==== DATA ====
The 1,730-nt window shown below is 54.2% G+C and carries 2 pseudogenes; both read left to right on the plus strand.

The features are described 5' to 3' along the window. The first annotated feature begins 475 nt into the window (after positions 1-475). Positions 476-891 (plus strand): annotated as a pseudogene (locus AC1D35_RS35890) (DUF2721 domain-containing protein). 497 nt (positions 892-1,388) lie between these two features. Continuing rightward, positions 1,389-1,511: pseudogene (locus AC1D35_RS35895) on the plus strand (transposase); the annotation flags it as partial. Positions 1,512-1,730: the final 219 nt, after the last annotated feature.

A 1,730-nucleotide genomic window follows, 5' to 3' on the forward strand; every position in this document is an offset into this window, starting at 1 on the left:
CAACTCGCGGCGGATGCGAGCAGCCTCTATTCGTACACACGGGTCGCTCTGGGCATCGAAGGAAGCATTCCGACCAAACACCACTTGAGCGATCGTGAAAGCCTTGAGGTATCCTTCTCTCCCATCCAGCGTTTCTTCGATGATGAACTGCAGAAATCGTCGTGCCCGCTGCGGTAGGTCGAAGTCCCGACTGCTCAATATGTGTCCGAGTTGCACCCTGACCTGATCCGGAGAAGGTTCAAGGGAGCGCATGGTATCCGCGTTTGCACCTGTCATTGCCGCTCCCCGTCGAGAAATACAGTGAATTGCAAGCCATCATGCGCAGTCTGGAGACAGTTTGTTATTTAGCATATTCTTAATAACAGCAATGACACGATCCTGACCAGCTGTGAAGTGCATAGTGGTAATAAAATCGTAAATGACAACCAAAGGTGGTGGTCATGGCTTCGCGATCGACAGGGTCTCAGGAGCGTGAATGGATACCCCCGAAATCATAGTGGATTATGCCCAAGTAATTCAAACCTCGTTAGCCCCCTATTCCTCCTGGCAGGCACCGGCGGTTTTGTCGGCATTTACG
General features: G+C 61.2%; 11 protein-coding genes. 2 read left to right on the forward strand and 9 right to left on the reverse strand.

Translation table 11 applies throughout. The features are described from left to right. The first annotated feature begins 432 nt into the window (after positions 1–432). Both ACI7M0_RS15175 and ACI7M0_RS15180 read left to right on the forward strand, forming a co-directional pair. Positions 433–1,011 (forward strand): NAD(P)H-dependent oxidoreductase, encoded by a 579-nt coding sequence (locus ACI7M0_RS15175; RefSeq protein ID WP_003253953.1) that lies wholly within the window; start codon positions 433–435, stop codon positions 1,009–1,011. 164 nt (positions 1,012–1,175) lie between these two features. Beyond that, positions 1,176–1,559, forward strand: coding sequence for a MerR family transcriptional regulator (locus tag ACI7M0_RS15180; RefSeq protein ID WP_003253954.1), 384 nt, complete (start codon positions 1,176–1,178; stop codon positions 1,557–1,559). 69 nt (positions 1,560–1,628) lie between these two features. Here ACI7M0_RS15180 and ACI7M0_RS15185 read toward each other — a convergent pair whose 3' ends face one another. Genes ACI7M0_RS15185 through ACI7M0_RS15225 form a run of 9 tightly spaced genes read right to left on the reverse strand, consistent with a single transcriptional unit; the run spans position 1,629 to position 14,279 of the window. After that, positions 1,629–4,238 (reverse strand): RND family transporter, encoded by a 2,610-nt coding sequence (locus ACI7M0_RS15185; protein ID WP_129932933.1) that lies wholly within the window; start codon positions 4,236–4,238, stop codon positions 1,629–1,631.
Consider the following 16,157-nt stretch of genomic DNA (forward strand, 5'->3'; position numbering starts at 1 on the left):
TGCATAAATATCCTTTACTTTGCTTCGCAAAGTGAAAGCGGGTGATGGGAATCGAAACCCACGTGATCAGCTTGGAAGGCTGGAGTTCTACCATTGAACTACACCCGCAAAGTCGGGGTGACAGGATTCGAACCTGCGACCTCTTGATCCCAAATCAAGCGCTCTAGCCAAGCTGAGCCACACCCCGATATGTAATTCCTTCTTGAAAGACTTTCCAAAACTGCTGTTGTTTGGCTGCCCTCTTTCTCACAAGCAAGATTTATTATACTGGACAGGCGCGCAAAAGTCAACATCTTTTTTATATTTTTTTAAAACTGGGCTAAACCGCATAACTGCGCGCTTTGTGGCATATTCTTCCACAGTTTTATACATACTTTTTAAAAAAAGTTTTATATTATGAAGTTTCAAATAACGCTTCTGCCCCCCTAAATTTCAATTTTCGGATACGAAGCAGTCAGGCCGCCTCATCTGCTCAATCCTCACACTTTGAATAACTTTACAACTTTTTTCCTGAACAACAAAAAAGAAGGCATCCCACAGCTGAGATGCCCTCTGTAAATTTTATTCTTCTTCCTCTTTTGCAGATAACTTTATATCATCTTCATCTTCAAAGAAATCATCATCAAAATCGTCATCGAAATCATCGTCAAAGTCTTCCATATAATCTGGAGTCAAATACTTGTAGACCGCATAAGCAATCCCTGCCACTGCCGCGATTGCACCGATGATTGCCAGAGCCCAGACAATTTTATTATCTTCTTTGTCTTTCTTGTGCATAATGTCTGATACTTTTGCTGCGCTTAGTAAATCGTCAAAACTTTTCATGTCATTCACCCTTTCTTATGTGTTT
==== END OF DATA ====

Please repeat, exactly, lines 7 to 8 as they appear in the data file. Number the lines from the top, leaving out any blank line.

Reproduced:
Consider the following 16,157-nt stretch of genomic DNA (forward strand, 5'->3'; position numbering starts at 1 on the left):
TGCATAAATATCCTTTACTTTGCTTCGCAAAGTGAAAGCGGGTGATGGGAATCGAAACCCACGTGATCAGCTTGGAAGGCTGGAGTTCTACCATTGAACTACACCCGCAAAGTCGGGGTGACAGGATTCGAACCTGCGACCTCTTGATCCCAAATCAAGCGCTCTAGCCAAGCTGAGCCACACCCCGATATGTAATTCCTTCTTGAAAGACTTTCCAAAACTGCTGTTGTTTGGCTGCCCTCTTTCTCACAAGCAAGATTTATTATACTGGACAGGCGCGCAAAAGTCAACATCTTTTTTATATTTTTTTAAAACTGGGCTAAACCGCATAACTGCGCGCTTTGTGGCATATTCTTCCACAGTTTTATACATACTTTTTAAAAAAAGTTTTATATTATGAAGTTTCAAATAACGCTTCTGCCCCCCTAAATTTCAATTTTCGGATACGAAGCAGTCAGGCCGCCTCATCTGCTCAATCCTCACACTTTGAATAACTTTACAACTTTTTTCCTGAACAACAAAAAAGAAGGCATCCCACAGCTGAGATGCCCTCTGTAAATTTTATTCTTCTTCCTCTTTTGCAGATAACTTTATATCATCTTCATCTTCAAAGAAATCATCATCAAAATCGTCATCGAAATCATCGTCAAAGTCTTCCATATAATCTGGAGTCAAATACTTGTAGACCGCATAAGCAATCCCTGCCACTGCCGCGATTGCACCGATGATTGCCAGAGCCCAGACAATTTTATTATCTTCTTTGTCTTTCTTGTGCATAATGTCTGATACTTTTGCTGCGCTTAGTAAATCGTCAAAACTTTTCATGTCATTCACCCTTTCTTATGTGTTT